Data-driven testing (DDT) is an approach to test design where the test data (input and output values) is separated from the actual test case. The test data can be stored in one or more central data sources and shared across different test cases. By storing your test data in a central repository (local storage, Excel spreadsheet, XML file, or SQL database), you can run the same test with a new set of data each time, avoiding redundant design and execution of repetitive tests cases. Toward the end of the test cycle, you can store test data to provide a clear audit trail of what was and wasn’t covered by a test.
Test cases are commonly designed using variables in test steps. Variable placeholders receive values from a data source instead of using hard-coded or fixed values. Each time you execute the test case, the variable is replaced with the test data in the corresponding data source, reducing the time and effort necessary to create new test cases. With this approach, a new test case simply requires a new row of test data in the data source. Additionally, this approach provides a clear separation of testing logic from the actual test data, which reduces maintenance efforts (i.e., any changes to test steps do not affect the test data and vice-versa).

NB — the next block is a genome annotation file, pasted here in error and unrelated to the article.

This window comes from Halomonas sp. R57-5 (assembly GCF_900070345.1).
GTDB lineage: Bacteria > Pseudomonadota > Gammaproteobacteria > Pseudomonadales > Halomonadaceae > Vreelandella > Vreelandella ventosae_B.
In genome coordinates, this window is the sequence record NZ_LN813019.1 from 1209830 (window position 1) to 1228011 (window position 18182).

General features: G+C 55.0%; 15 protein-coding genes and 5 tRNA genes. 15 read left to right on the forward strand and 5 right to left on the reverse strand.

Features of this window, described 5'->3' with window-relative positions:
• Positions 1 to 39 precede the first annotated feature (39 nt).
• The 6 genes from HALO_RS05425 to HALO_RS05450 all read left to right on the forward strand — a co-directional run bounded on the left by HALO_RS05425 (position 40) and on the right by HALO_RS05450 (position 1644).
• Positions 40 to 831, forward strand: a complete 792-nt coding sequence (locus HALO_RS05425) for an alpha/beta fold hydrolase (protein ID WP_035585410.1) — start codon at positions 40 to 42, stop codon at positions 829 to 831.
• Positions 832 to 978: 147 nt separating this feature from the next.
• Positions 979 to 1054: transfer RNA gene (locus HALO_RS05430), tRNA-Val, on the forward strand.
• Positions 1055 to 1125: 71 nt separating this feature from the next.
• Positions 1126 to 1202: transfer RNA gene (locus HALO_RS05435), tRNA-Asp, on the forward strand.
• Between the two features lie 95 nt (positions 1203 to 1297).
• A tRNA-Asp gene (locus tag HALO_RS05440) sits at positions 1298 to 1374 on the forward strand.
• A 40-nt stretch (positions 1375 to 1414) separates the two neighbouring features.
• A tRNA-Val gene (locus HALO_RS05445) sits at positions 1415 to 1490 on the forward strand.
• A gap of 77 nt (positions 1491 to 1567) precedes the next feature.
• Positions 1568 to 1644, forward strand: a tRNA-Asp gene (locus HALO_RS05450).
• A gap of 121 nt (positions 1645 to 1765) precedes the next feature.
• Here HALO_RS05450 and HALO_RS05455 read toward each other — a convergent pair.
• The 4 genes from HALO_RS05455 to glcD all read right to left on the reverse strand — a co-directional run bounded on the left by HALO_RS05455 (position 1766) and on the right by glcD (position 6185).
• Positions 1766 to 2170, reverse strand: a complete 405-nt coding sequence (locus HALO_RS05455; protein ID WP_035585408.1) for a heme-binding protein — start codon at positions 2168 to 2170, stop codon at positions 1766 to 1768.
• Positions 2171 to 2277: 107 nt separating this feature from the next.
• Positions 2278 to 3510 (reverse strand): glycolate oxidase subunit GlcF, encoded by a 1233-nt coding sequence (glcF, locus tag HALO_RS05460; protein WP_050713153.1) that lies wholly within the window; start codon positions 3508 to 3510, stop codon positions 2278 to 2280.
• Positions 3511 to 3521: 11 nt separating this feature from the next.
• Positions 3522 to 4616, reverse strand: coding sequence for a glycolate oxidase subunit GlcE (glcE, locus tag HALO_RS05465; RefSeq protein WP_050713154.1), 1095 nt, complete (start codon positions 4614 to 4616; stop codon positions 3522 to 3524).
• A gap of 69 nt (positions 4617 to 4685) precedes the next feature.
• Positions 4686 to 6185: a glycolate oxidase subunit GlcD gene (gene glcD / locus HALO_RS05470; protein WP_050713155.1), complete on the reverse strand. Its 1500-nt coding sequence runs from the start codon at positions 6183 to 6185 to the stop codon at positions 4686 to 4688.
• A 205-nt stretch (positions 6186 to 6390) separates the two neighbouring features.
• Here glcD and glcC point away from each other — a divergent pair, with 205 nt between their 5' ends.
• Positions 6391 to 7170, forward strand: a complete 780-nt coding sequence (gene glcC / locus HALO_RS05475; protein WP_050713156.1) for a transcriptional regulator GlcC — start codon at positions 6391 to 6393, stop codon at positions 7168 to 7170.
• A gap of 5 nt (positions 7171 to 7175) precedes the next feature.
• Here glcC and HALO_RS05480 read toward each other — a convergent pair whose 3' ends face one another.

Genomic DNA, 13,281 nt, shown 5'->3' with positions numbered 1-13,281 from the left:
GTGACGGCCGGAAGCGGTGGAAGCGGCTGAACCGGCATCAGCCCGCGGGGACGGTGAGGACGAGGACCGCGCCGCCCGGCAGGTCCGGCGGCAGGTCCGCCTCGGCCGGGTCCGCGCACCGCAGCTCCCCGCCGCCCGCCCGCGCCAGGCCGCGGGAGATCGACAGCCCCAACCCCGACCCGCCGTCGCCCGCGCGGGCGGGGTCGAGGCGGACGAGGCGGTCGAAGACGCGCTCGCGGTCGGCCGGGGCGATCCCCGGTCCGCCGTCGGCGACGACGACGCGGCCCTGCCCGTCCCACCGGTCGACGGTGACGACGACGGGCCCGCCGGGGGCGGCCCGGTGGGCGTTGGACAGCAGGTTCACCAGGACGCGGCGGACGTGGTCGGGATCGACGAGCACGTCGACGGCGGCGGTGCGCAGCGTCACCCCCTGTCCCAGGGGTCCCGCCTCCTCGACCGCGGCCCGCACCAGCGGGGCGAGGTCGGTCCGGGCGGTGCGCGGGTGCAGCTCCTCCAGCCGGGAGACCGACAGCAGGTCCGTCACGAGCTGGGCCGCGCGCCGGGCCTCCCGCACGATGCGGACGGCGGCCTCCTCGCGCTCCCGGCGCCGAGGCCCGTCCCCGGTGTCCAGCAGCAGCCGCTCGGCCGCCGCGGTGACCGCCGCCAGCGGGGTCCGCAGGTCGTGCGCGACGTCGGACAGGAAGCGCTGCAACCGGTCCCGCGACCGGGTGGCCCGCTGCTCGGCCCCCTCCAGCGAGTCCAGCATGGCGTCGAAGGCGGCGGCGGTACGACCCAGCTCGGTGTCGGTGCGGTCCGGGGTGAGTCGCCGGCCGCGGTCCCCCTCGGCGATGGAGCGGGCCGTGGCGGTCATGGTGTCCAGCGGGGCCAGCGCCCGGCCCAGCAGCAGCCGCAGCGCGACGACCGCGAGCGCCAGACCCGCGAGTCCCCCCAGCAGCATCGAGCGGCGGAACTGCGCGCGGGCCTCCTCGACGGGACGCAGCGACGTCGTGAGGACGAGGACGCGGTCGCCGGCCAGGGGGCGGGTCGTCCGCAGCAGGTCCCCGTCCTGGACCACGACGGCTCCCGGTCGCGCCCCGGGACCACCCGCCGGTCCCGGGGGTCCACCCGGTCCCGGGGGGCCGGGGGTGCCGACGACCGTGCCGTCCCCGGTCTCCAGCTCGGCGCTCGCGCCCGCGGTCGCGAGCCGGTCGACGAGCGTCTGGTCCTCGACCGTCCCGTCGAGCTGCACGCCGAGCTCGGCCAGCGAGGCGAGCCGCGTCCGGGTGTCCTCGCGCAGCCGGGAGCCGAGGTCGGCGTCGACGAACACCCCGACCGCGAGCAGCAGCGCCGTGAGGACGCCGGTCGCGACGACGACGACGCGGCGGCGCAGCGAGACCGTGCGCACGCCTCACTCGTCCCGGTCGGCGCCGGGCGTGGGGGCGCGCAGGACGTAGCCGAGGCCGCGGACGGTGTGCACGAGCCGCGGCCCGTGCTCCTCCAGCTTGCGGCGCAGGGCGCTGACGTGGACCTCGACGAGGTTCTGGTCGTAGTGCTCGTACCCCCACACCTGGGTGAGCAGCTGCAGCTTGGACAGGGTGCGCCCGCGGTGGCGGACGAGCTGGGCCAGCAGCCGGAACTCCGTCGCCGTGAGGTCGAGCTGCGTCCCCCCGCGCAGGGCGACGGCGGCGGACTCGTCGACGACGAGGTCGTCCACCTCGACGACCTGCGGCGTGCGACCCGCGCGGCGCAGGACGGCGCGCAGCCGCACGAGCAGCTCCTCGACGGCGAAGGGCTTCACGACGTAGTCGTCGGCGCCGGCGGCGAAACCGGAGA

In a nutshell, DDT can be visualised as follows:
When designing test cases using the DDT approach, the focus should be on mapping the test data and the different combinations and variations (negative and positive) to properly meet the business requirements and ensure adequate test coverage. By doing so, when executing test cases using Test Management for Jira, the variable placeholders in test steps are replaced by the values available in the test-data table, ensuring complete reusability of the test steps.
DDT can be used with manual test scenarios, enabling manual test scripts to run together alongside their respective data sets. In DDT, the following operations are performed in a loop for each row of test data in the data source:
Test data is retrieved
Test data is input into the system under test (SUT) and simulates other actions
Expected values are verified
Test execution continues with the next set of test data